My name is Don Gordon BELL and I am one of the earliest of the first generation of KAD's (Korean ADoptees). The Korean War had been settled by Armistice three years before I left war-torn Seoul, Korea, on May 21, 1956. It was the first plane of twelve 'war babies' processed thru the Harry Holt Adoption Program. Read more of MY STORY on My Pages.
I grew up in a typical middle-class family of English-Scottish roots in greater Los Angeles, Ca, USA. Memories faded, Korean language was 'lost' and I did not know anything about the country of my birth until I met Korean Marines in Vietnam while serving with the US Marines. It was my first exposure to real Korean people. I was not completely aware of how prejudiced most Koreans thought towards a Half-Breed like me. I learned what "Tuigi" meant, a Korean word for a "Child of a Foreign devil". Oh, wonderful.

All my life I always had to answer the question: "What ARE you?" and I simply would tell 'my story'. It was not a big deal for me, for my Adoptive Parents had taught me that being an American meant that WE were from many countries. I never 'wished to be White' and just learned to stand up for my own identity. MY Identity was as an American, with mixed heritage. I did not know what being "Korean" meant but often wondered about my roots, and what my birth father's ethnicity. Mexican, Native Americans, and Spanish people would tell me that I had their 'genes' for sure. Little did I know they were right!

After college, I traveled to Manila and for ten years I lived in the Philippines. I was excepted as a 'mestizo' and fit into the former Spanish colony. I was a B-movie Character Actor,
working on international and local films, enjoying a 'crazy and wild' abandonment. Then a life changing experience gave me faith in a personal Higher Being. After walking away from the film business, I lived back in the USA, not sure of my direction in life finding work in construction, finish carpentry, door hanging, and many other jobs I'd like to forget.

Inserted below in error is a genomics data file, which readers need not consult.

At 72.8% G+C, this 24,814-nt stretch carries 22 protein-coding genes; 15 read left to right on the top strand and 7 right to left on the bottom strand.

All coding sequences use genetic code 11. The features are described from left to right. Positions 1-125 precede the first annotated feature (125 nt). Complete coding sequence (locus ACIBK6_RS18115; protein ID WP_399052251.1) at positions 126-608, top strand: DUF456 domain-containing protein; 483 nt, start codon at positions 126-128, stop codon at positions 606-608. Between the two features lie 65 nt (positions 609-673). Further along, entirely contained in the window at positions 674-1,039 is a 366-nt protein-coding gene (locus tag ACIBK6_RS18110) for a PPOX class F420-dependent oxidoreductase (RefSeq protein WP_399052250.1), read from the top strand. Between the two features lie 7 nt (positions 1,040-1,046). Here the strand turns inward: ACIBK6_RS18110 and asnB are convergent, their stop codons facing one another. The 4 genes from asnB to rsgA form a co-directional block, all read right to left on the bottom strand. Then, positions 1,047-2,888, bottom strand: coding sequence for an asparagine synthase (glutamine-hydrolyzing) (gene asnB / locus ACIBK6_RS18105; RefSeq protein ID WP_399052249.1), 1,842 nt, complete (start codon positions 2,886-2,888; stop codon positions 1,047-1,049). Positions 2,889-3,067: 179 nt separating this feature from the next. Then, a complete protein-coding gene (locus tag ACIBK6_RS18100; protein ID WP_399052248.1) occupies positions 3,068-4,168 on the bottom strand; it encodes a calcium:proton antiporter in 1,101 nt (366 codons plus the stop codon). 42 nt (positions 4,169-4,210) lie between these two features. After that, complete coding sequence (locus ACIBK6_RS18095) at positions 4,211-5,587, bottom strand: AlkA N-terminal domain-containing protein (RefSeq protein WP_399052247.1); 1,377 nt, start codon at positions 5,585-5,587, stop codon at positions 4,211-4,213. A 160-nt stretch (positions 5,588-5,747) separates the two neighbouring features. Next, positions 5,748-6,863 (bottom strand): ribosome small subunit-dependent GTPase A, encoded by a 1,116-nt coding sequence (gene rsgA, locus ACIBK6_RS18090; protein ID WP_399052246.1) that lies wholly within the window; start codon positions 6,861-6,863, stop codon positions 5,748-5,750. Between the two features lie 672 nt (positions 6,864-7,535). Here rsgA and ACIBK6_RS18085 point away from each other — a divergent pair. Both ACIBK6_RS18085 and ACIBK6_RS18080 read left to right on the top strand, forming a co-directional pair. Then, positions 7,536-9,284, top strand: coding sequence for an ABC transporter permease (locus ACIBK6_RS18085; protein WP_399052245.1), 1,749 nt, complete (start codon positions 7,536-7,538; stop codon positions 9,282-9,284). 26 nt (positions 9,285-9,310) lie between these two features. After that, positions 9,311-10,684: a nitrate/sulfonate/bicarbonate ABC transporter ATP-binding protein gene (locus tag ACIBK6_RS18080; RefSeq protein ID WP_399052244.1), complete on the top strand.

In 1991, at 38, I attended a Holt Heritage Camp that was a great experience and really began my own journey of Adoption Identity search. I had never thought much of my Korean culture, though I always felt proud of being "HALF-Korean" and "half-Something".

In 1994 I came back to Seoul, Korea, with my church Vineyard Christian Fellowship, and was invited to stay with a church in East Seoul, for one year. I have lived here since late 1995- re-discovering my "Korean-ness", teaching English and telling my Adoption Story to thousands of Korean students of all ages, helping their understanding of Korean Adoptees. It is one of the issues that Korea is now facing, even for its own secretly adopted children, those who were adopted IN-Country by Koreans who desired a family but due to problems with Infertility secretly adopt.

I was a charter member in 1997 (first dozen members) of GOA'L (Global Overseas Adoptees' Link, founded by Ami Nafzger) and continue to be involved with the complex issues of This Thing of Ours-Adoption. Thousands of KADs have visited Korea over the years, searching for their culture and Some search for birth family. Seventy-five thousand have come, yet only 2,400 plus have found Reunion with Birth family, often with varying results. There are many complexities, many don't want to search concerned about offending their Adoptive Families. Each KAD must decide what they want to do, when to do it, etc.

At 61, I am still 'working thru' my Adoption Identity. Each of YOU need to 'work through' your own understanding and hopefully find forgiveness and healing. Read many different accounts and compare before coming to conclusions. I hope that you will learn what IS happening NOW, in the land of your birth, the Rep. of Korea (South Korea). (See Report Links).

Times are changing, the reasons for 'relinquishment for adoption' have shifted, but there continues to be a need for a multi-tiered approach and understanding of Adoption issues. Slowly, attitudes of Korean society ARE changing for the better. But, the majority continue to feel embarrassment and shame. Thus, Adoption is still shrouded in secrecy even for those who are adopted In-country. There ARE positive signs and movements of NGO's and KAD groups are advocating for the Unwed Mothers. However, two-thirds of pregnant women each year, continue to give up their babies for adoption. One out of four are sent overseas, YET three are secretly adopted in-country. The Myth that "Koreans don't adopt" is false, but they need to open up and hopefully change their shame to pride.